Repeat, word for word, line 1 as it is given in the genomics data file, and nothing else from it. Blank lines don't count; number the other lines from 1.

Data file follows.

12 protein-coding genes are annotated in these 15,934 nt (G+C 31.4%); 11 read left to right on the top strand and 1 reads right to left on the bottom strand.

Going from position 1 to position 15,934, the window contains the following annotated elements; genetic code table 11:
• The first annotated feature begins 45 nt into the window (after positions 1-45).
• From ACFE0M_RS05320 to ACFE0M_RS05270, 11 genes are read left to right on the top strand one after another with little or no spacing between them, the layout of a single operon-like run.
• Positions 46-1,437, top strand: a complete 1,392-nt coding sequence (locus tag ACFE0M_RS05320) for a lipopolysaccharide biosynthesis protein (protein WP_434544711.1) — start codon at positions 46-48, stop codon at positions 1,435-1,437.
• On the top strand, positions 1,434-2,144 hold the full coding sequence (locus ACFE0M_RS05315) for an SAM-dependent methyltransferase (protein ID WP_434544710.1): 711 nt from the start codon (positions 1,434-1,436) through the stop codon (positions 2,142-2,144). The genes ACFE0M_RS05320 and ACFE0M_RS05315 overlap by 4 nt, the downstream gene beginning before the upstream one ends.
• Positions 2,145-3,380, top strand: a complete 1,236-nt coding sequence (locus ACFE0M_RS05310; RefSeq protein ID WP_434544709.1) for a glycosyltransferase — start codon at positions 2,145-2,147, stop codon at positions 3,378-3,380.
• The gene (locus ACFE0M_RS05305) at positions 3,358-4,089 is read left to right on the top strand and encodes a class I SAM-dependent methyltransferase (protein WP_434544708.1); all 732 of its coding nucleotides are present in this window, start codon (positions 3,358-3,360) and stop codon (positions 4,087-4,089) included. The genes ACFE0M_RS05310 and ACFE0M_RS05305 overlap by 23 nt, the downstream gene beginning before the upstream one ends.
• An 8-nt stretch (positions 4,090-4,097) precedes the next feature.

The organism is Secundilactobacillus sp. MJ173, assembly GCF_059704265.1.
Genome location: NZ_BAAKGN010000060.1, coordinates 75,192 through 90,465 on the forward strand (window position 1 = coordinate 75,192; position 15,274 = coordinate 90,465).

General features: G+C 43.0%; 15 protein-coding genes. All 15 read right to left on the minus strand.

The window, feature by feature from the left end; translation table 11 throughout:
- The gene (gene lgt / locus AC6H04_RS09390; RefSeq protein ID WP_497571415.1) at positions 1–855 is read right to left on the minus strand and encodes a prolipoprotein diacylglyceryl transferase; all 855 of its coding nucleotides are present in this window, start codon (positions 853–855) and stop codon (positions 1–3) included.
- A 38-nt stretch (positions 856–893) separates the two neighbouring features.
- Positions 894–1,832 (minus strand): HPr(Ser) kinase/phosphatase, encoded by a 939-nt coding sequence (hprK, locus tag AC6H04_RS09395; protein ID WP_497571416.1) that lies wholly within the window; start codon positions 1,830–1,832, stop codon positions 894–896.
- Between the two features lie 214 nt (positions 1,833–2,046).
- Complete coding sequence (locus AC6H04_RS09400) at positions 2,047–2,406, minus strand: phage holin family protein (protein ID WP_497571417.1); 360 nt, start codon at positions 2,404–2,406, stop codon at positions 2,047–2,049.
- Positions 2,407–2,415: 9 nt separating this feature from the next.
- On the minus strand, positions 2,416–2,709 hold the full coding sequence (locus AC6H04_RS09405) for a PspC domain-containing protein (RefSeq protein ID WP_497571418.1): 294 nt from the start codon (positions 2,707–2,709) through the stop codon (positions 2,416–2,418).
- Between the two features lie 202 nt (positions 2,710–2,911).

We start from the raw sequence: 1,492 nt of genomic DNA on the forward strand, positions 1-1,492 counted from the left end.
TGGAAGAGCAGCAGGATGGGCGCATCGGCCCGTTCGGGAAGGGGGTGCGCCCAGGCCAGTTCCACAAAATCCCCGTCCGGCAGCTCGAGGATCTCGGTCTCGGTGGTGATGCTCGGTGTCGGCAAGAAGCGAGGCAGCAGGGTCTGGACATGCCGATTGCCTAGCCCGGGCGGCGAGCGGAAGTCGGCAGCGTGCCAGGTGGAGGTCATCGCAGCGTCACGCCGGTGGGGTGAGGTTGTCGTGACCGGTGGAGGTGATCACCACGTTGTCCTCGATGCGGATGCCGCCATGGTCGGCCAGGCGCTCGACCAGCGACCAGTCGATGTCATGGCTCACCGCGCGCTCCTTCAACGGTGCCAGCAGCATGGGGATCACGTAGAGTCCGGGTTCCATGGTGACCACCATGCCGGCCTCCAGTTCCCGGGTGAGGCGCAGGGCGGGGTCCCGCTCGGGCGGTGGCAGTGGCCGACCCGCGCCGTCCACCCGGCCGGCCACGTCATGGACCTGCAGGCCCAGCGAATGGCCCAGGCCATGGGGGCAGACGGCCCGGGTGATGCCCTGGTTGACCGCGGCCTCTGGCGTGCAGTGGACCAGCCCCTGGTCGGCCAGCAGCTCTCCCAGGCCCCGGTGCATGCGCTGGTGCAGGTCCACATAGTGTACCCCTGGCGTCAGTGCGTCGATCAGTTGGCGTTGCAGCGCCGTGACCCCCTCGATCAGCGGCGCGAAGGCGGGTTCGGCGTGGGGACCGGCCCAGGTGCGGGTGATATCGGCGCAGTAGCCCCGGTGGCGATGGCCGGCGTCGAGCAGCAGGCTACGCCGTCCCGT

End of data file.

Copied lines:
12 protein-coding genes are annotated in these 15,934 nt (G+C 31.4%); 11 read left to right on the top strand and 1 reads right to left on the bottom strand.